Article 1 of Annex D provides that Timor-Leste will receive all future upstream revenue derived from Petroleum Activities from the Bayu-Undan Gas Field and Kitan Oil Field. In addition to the general obligation to maintain conditions equivalent, the Parties agreed to grandfather existing arrangements for these fields, recognising they are near to the end of their production life. This includes maintaining the existing fiscal regime for upstream and downstream components for the exploitation of the Bayu-Undan Gas Field (Article 2), and other elements as set out in the Exchange of Correspondence on Bayu-Undan and Kitan Transitional Arrangements.
Article 3 of Annex D confirms that Australia exercises exclusive jurisdiction over the Bayu-Undan pipeline, including for the purposes of taxation.
The Agreement also provides for protection of the rights of the existing titleholder to the Buffalo oil field (under exploration permit WA-523-P), which will transfer to Timorese jurisdiction, as set out in Article 4 of Annex D.
Article 12 specifies that Australia or Timor-Leste can submit disputes on the interpretation or application of the Agreement to an arbitral tribunal, where the dispute cannot be resolved by negotiation within six months. Article 12(4) specifies a number of articles for which disputes cannot be submitted to an arbitral tribunal. These include disputes over the articles establishing permanent maritime boundaries, and disputes which fall within the remit of the Dispute Resolution Committee established under article 8 of Annex B.
For five years after entry into force of the Agreement, Australia and Timor-Leste can also jointly submit disputes to members of the Conciliation Commission, if the issue cannot be resolved by negotiation within six months, under article 12(1). This provision acknowledges the unique role played by the Conciliation Commission in facilitating the Agreement. Annex E specifies how a dispute can be submitted to an arbitral panel under article 12, as well as the arbitral panel’s constitution, registry, and rules of procedure.
To implement the Agreement, the new boundaries will be proclaimed under the Seas and Submerged Lands Act 1973. The Petroleum (Timor Sea Treaty) Act 2003 will be repealed and replaced with a new Act. Consequential amendments will also be required to a number of acts, including but not limited to the:
Offshore Petroleum and Greenhouse Gas Storage Act 2006;
International Organisations Act 1963;
Passenger Movement Charge and Collection Act 1978; and
Income Tax Assessment Act 1936.
The NIA acknowledges that cooperation between Australia and Timor-Leste’s officials will be required to ensure a smooth transition to the new regime, and complementarity of laws.
According to the NIA, the Department of Industry, Innovation and Science (DIIS) will appoint a representative to the Greater Sunrise Special Regime’s Governance Board to perform the duties and responsibilities specified at Annex B of the Agreement.
The NIA states that the Agreement ‘contemplates’ that Timor-Leste will receive future upstream revenue from fields that lie within its exclusive jurisdiction, including the Buffalo, Kitan and Bayu-Undan gas fields.
According to the NIA, Australia will incur no other additional financial costs through this treaty action. The costs of participating in the governance of the Greater Sunrise Special Regime are expected to be absorbed by DIIS. The NIA states that these costs largely mirror existing arrangements for the Joint Petroleum Development Area.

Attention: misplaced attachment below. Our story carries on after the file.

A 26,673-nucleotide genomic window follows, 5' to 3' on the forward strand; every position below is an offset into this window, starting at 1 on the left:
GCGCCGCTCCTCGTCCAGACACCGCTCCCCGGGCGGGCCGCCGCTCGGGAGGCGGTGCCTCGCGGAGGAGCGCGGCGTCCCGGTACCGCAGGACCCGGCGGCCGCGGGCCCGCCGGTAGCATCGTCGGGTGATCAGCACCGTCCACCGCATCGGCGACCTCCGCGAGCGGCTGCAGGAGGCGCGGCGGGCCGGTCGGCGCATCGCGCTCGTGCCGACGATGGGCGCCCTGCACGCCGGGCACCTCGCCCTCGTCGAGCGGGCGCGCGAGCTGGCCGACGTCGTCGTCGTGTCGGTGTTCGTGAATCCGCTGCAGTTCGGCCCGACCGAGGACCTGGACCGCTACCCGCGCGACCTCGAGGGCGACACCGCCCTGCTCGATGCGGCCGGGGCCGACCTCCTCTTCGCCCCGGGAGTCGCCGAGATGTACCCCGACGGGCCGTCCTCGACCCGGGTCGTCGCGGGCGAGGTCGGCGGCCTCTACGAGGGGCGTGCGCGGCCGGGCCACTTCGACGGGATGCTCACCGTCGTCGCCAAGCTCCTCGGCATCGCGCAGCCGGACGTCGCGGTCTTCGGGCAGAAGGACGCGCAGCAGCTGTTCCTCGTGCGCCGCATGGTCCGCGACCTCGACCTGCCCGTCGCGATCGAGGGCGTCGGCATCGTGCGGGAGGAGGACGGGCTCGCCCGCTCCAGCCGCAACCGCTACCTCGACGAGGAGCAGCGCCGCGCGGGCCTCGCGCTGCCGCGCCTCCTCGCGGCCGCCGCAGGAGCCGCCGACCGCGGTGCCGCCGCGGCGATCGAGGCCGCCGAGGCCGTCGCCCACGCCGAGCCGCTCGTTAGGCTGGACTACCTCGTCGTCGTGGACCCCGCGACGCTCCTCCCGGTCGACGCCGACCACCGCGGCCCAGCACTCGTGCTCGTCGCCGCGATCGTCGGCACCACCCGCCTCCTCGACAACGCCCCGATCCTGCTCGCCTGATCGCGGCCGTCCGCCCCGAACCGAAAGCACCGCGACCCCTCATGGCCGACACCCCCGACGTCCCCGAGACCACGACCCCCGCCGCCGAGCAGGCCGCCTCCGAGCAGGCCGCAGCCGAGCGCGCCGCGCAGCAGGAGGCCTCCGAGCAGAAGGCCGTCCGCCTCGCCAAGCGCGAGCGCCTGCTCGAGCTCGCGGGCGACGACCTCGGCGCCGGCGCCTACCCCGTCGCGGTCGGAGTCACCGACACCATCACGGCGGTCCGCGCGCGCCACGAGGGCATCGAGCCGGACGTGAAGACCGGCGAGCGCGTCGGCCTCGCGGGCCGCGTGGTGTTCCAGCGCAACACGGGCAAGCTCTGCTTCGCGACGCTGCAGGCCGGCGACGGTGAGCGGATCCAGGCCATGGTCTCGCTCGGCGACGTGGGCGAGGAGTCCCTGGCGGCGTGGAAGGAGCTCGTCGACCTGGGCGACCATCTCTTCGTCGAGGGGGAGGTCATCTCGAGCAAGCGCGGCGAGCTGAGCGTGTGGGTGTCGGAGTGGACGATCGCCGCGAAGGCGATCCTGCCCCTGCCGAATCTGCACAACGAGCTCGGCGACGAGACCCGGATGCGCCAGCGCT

The Designated Authority responsible for the carrying out the day-to-day regulation and management of petroleum Activities in the Special Regime Area shall be financed from fees collected under the applicable Petroleum Mining Code and the Greater Sunrise Production Sharing Contract.
Future treaty action
Under article 11, Australia and Timor-Leste can only amend the Agreement by their express agreement to do so.
Adjustments to the continental shelf boundary under article 3 would not require further treaty action but might require further changes to Australian legislation. Article 3 specifies when and how adjustments can be made.
Adjustments required to the exclusive economic zone boundary under article 4 would require further treaty action, subject to Australia’s treaty-making requirements, as well as changes to Australian legislation. Changes to the exclusive economic zone boundary would depend on the outcome of the delimitation between Timor-Leste and Indonesia.
The Agreement requires Australia and Timor-Leste to agree additional arrangements for the Special Regime and to implement transitional arrangements. These arrangements would not require treaty action but may be made binding on the Parties through domestic legislation, executive action, or through contracts with third parties such as the Sunrise Joint Venture. These arrangements would not alter Australia’s obligations under the Agreement, but would provide greater detail on how the obligations would be implemented.
As noted in its review of the termination of CMATS, the Committee strongly supports the settlement of disputes over maritime boundaries being negotiated bilaterally and in good faith and congratulates both the Australian Government and the Government of Timor-Leste on concluding this treaty.
The Committee notes that despite the long running controversies surrounding the settlement of a permanent maritime boundary between Australia and Timor-Leste, submitters to this inquiry are overwhelmingly supportive of the outcome of this treaty action.
The Committee has taken an ongoing interest in the issues raised during this inquiry. After reviewing the termination of CMATS, the Committee requested that it be briefed every six months until such time as a bilateral agreement was reached between Australia and Timor-Leste. It consequently received a private briefing on 29 November 2017.
The Committee urges the Australian Government to fully support the ongoing development of the transitional arrangements in order to minimise any impact on the companies currently operating in the affected area and hence any detrimental economic impact on either country.
The Committee supports the Agreement and recommends that binding treaty action be taken.
The Committee supports the Treaty between Australia and the Democratic Republic of Timor-Leste Establishing their Maritime Boundaries in the Timor Sea and recommends that binding treaty action be taken.